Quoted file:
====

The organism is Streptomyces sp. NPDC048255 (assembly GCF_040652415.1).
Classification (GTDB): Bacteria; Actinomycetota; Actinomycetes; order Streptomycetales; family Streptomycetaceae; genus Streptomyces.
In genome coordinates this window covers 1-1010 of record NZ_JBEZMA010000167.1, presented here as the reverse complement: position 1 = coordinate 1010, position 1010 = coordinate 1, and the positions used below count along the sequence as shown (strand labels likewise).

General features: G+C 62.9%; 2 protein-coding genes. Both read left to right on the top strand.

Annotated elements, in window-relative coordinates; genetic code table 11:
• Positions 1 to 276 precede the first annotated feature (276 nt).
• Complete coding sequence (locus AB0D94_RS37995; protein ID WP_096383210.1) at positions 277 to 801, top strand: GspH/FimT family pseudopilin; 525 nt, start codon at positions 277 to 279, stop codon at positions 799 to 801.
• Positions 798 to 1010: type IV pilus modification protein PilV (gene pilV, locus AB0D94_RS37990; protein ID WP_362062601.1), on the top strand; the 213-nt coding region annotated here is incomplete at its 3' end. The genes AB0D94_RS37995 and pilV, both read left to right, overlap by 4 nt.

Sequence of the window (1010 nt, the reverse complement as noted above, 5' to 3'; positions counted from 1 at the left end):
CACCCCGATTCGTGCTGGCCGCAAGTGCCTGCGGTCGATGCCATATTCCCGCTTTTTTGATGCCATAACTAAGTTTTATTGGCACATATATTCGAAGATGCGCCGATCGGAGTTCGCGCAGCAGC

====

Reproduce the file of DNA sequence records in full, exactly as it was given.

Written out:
The organism is Streptomyces sp. NPDC048255 (assembly GCF_040652415.1).
Classification (GTDB): Bacteria; Actinomycetota; Actinomycetes; order Streptomycetales; family Streptomycetaceae; genus Streptomyces.
In genome coordinates this window covers 1-1010 of record NZ_JBEZMA010000167.1, presented here as the reverse complement: position 1 = coordinate 1010, position 1010 = coordinate 1, and the positions used below count along the sequence as shown (strand labels likewise).

General features: G+C 62.9%; 2 protein-coding genes. Both read left to right on the top strand.

Annotated elements, in window-relative coordinates; genetic code table 11:
• Positions 1 to 276 precede the first annotated feature (276 nt).
• Complete coding sequence (locus AB0D94_RS37995; protein ID WP_096383210.1) at positions 277 to 801, top strand: GspH/FimT family pseudopilin; 525 nt, start codon at positions 277 to 279, stop codon at positions 799 to 801.
• Positions 798 to 1010: type IV pilus modification protein PilV (gene pilV, locus AB0D94_RS37990; protein ID WP_362062601.1), on the top strand; the 213-nt coding region annotated here is incomplete at its 3' end. The genes AB0D94_RS37995 and pilV, both read left to right, overlap by 4 nt.

Sequence of the window (1010 nt, the reverse complement as noted above, 5' to 3'; positions counted from 1 at the left end):
CACCCCGATTCGTGCTGGCCGCAAGTGCCTGCGGTCGATGCCATATTCCCGCTTTTTTGATGCCATAACTAAGTTTTATTGGCACATATATTCGAAGATGCGCCGATCGGAGTTCGCGCAGCAGC